Northern Ireland

£33m scheme to replace older teachers with newly qualified staff

Empty classroom Image copyright Thinkstock
Image caption According to Department of Education figures, around 2,350 teachers over the age of 55 are employed in schools in Northern Ireland

The education minister is to spend more than £33m on a scheme to replace older teaching staff with newly qualified teachers.

John O'Dowd aims to encourage up to 500 teachers over the age of 55 to retire with early access to their full pension.

The "Investing in the Teaching Workforce" scheme will offer the deal as long as schools replace the member of staff with a newly qualified teacher, or one who has graduated within the past three years.

It is expected to begin receiving applications from teachers in spring 2016.

According to Department of Education figures, about 2,350 teachers over the age of 55 are employed in schools in Northern Ireland.

Meanwhile, of about 2,000 teaching graduates who have registered with the General Teaching Council since 2013/14, more than 1,400 still do not have a permanent teaching job.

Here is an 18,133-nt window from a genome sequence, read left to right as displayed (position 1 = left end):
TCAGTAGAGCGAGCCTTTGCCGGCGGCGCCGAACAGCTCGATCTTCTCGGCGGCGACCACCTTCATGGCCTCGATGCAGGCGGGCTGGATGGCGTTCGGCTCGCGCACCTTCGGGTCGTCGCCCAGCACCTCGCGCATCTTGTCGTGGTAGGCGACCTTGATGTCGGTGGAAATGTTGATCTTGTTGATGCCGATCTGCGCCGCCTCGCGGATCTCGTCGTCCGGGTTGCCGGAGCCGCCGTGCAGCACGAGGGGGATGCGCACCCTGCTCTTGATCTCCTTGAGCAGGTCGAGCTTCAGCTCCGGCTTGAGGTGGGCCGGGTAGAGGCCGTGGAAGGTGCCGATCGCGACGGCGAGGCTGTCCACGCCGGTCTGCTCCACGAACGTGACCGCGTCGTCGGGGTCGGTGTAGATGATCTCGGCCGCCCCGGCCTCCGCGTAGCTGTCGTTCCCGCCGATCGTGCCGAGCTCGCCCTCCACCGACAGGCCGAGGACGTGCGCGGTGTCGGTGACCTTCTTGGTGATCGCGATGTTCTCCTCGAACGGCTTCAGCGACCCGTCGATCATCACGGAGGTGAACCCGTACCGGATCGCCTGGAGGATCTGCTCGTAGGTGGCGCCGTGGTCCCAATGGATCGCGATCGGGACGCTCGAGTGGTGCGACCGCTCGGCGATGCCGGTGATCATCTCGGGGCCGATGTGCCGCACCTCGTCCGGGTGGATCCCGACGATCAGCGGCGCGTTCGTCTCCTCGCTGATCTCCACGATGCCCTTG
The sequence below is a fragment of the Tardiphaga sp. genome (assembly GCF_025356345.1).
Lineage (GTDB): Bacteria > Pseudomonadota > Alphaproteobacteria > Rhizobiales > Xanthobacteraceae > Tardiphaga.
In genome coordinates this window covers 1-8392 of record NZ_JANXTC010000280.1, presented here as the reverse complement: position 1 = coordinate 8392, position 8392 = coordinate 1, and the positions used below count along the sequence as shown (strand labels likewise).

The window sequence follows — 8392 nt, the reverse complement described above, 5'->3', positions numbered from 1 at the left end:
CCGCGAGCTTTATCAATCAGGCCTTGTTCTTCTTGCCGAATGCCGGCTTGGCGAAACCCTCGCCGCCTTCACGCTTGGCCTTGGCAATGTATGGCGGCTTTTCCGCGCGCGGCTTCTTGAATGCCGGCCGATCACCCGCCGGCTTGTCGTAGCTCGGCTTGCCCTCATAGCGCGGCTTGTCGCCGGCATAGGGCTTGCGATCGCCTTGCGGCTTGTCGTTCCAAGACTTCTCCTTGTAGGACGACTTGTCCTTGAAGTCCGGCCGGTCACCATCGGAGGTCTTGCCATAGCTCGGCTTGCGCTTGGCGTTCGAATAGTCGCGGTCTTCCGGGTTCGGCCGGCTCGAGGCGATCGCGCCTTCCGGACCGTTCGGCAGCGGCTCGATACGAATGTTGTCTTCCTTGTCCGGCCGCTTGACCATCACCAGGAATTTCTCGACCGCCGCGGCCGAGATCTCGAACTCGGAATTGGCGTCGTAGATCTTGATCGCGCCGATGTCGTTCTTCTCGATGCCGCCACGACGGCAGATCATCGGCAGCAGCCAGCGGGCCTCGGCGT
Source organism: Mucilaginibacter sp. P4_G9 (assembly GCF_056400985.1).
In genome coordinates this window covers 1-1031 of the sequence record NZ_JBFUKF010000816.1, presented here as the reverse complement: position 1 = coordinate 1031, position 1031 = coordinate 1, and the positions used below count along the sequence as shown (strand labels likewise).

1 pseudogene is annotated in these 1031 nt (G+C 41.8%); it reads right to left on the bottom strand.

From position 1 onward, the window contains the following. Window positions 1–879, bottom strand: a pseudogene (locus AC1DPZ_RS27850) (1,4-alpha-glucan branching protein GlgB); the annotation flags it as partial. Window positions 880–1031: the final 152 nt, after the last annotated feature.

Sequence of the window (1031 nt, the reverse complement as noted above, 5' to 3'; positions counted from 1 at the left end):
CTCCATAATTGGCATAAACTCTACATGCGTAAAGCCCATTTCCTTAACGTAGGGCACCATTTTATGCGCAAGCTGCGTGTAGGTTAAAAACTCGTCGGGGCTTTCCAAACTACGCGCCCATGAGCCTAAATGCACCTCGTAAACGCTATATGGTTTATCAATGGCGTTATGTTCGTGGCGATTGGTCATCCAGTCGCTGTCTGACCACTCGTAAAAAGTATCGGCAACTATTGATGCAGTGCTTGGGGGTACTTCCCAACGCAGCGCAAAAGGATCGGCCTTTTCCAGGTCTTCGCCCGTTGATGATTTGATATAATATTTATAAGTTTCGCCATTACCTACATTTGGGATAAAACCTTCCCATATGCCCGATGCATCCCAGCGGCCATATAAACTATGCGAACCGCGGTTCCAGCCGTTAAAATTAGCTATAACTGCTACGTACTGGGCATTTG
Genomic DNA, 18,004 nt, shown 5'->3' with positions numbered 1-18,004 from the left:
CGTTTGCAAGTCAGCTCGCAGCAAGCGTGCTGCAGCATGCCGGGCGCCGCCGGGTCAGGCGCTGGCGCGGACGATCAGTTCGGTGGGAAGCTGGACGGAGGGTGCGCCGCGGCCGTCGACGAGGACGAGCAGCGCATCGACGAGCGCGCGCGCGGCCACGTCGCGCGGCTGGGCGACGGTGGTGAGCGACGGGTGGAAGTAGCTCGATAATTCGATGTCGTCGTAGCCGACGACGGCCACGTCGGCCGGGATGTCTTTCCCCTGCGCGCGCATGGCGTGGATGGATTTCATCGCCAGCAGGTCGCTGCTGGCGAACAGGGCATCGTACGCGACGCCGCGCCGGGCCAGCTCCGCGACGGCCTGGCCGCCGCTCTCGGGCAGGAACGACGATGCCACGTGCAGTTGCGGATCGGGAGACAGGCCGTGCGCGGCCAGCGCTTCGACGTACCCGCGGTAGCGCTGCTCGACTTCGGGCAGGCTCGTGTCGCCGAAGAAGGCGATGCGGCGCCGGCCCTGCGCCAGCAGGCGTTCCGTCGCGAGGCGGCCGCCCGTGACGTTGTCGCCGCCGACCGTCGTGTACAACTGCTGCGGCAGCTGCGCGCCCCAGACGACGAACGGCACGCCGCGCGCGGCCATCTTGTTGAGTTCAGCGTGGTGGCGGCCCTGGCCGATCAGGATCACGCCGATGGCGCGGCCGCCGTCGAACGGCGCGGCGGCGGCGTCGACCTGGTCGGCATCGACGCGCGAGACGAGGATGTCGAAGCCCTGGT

Forty-seven million pounds has been allocated to the Department of Education for teacher's severance schemes in the 2016/17 budget.

Image caption Mr O'Dowd said the scheme will allow some teachers over the age of 55 to retire with "recognition of their contribution to education"

About £14m of this is to be spent on a voluntary redundancy scheme which will close teaching posts, while £33m is to be spent on the new scheme to replace teachers.

Mr O'Dowd said this would also allow schools to reduce their costs, "with recently qualified teachers filling the place of some teachers over the age of 55".

"In turn, the scheme will allow some teachers over the age of 55 to retire with recognition of their contribution to education," he added.

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